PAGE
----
Born and raised in England, Moazzam Begg was taken from a family home in Pakistan in 2002. Begg was held for three years in U.S. prisons in Guantanamo, Iraq and Afghanistan. Begg spent two years in solitary confinement (in a room by himself), was questioned on three hundred occasions for long periods of time and saw two detainees killed by prison guards. He was never charged with a crime. He was released from prison in 2005 without any explanation or apology. Begg recently published a book about his experiences called Enemy Combatant: My Imprisonment at Guantanamo, Bagram and Kandahar.
“ONE OF THE GUARDS TOLD ME, ‘WHEN WE SEE YOU PEOPLE, WE CAN’T LOOK AT YOU AS HUMAN BEINGS. IT’S EASY FOR US TO DEHUMANIZE YOU. FIRST OF ALL, YOU GUYS DON’T EVEN SPEAK THE SAME LANGUAGE. SECONDLY, YOU LOOK DIFFERENT. THIRDLY, YOU’RE IN CAGES AND WE’RE OUT HERE WITH THE GUNS.” — Moazzam Begg, Amnesty International Conference, 11/19/05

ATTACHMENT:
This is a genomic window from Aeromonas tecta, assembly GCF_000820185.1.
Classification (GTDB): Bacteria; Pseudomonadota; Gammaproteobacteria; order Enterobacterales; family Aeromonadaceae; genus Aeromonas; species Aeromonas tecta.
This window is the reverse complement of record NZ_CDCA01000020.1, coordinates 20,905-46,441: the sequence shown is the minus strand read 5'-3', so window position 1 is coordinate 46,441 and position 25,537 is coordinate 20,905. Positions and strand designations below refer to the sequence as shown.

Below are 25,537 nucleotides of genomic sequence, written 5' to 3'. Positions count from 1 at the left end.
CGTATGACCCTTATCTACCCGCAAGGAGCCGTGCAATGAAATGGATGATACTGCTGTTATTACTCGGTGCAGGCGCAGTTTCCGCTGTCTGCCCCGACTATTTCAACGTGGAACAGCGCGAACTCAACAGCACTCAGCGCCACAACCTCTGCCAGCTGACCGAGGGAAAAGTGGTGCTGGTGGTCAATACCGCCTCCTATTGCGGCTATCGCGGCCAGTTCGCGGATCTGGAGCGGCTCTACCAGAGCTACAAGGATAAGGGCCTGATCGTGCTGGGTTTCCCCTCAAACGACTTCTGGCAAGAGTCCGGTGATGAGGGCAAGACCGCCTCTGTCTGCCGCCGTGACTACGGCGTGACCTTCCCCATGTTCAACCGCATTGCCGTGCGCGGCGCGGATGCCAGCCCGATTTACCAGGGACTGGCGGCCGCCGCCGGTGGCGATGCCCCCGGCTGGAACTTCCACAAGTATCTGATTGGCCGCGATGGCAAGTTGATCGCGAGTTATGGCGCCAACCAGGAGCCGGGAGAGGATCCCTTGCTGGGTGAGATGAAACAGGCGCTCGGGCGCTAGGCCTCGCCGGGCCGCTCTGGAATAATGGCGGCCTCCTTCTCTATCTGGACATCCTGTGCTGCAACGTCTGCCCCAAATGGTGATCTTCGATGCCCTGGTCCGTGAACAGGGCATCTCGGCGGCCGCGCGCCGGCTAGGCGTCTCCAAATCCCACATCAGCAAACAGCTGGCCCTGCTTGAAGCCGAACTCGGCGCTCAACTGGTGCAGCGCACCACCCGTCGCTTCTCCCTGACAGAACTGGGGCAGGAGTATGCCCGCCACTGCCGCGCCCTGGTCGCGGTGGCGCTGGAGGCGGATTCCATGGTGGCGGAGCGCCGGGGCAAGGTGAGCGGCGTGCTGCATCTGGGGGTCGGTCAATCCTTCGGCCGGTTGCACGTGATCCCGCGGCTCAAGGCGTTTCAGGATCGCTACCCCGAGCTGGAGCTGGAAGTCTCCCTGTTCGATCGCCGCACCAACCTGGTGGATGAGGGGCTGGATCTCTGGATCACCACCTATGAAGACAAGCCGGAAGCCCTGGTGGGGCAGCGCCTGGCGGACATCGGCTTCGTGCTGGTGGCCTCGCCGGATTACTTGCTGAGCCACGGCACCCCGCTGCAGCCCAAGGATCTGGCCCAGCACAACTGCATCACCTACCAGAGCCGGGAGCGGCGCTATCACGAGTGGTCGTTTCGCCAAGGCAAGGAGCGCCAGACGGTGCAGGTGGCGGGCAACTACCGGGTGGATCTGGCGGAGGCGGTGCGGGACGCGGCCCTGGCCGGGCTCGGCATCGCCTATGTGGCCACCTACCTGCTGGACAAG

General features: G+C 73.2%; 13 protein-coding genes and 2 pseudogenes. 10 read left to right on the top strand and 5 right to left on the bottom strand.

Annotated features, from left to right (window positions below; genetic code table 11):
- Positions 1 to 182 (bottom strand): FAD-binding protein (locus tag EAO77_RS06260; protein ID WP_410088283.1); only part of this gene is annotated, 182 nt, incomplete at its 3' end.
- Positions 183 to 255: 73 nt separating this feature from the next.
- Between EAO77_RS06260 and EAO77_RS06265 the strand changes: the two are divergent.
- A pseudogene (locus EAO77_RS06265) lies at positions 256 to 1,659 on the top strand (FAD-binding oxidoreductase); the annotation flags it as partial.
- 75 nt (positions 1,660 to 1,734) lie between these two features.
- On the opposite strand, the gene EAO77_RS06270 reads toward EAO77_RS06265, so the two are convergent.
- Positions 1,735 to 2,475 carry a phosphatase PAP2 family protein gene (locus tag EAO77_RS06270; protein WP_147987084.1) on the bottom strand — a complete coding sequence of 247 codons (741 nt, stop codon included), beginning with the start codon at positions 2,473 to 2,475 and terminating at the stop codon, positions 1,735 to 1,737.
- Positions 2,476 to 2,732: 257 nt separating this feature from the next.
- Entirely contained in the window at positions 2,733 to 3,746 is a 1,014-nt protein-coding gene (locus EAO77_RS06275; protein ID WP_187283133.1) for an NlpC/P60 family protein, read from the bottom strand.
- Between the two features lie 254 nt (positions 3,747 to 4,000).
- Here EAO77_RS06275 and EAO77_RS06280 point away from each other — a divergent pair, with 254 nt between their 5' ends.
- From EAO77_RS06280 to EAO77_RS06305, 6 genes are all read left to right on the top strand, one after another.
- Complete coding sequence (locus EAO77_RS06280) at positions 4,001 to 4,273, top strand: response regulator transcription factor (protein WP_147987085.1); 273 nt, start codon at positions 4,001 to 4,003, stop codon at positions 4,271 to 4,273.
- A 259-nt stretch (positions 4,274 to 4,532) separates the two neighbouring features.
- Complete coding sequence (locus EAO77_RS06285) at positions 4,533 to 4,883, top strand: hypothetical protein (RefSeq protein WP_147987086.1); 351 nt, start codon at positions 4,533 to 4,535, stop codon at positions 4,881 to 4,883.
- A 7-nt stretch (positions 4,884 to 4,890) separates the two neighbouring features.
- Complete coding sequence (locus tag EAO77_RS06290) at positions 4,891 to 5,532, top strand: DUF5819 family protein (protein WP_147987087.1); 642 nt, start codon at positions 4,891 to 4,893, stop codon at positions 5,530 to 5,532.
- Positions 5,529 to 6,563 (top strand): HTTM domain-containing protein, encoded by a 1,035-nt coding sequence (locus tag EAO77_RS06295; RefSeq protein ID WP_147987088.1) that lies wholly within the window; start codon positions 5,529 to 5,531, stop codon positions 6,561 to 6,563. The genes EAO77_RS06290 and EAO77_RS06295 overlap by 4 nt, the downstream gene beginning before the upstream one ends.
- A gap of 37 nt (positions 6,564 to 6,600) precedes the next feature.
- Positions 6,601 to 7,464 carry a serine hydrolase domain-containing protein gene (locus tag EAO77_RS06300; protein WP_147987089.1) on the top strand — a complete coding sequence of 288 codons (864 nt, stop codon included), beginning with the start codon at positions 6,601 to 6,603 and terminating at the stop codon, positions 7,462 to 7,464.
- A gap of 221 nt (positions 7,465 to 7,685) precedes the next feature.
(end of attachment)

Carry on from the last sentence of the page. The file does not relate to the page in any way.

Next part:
A Canadian citizen, Maher Arar was detained by U.S. officials in 2002 as he was returning to Canada from a vacation. The U.S. falsely accused Arar of links to terrorism and sent him to Syria, where he was born. In Syria he was beaten and tortured and held for a year. In September 2006 the Canadian government cleared Arar of the accusations against him. In October he was given the International Human Rights Award by the Institute for Policy Studies.
By Amanda Vender